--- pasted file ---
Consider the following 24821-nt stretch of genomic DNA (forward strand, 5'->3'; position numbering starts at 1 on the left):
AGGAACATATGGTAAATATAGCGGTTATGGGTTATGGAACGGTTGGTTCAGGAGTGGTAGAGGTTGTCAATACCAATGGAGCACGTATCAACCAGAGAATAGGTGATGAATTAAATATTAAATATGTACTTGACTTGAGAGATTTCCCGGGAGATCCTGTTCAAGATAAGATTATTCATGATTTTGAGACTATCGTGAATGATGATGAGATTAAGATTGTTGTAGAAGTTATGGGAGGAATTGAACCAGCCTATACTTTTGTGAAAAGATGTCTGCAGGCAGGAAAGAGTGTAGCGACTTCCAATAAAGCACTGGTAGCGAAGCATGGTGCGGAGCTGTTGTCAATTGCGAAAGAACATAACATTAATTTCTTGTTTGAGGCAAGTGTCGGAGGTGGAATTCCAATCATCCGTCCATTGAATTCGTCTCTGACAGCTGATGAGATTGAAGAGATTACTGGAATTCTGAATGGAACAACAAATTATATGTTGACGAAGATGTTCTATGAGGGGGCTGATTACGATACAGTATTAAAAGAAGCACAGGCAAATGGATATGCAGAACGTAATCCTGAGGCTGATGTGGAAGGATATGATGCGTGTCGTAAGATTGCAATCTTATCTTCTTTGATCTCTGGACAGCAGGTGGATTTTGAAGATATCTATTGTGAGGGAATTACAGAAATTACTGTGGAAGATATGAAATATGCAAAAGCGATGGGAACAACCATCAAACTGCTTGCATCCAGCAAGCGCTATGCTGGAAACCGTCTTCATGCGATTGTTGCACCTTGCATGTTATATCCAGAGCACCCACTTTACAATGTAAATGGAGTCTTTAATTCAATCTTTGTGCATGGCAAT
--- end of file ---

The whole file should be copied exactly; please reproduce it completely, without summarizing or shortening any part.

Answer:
Consider the following 24821-nt stretch of genomic DNA (forward strand, 5'->3'; position numbering starts at 1 on the left):
AGGAACATATGGTAAATATAGCGGTTATGGGTTATGGAACGGTTGGTTCAGGAGTGGTAGAGGTTGTCAATACCAATGGAGCACGTATCAACCAGAGAATAGGTGATGAATTAAATATTAAATATGTACTTGACTTGAGAGATTTCCCGGGAGATCCTGTTCAAGATAAGATTATTCATGATTTTGAGACTATCGTGAATGATGATGAGATTAAGATTGTTGTAGAAGTTATGGGAGGAATTGAACCAGCCTATACTTTTGTGAAAAGATGTCTGCAGGCAGGAAAGAGTGTAGCGACTTCCAATAAAGCACTGGTAGCGAAGCATGGTGCGGAGCTGTTGTCAATTGCGAAAGAACATAACATTAATTTCTTGTTTGAGGCAAGTGTCGGAGGTGGAATTCCAATCATCCGTCCATTGAATTCGTCTCTGACAGCTGATGAGATTGAAGAGATTACTGGAATTCTGAATGGAACAACAAATTATATGTTGACGAAGATGTTCTATGAGGGGGCTGATTACGATACAGTATTAAAAGAAGCACAGGCAAATGGATATGCAGAACGTAATCCTGAGGCTGATGTGGAAGGATATGATGCGTGTCGTAAGATTGCAATCTTATCTTCTTTGATCTCTGGACAGCAGGTGGATTTTGAAGATATCTATTGTGAGGGAATTACAGAAATTACTGTGGAAGATATGAAATATGCAAAAGCGATGGGAACAACCATCAAACTGCTTGCATCCAGCAAGCGCTATGCTGGAAACCGTCTTCATGCGATTGTTGCACCTTGCATGTTATATCCAGAGCACCCACTTTACAATGTAAATGGAGTCTTTAATTCAATCTTTGTGCATGGCAAT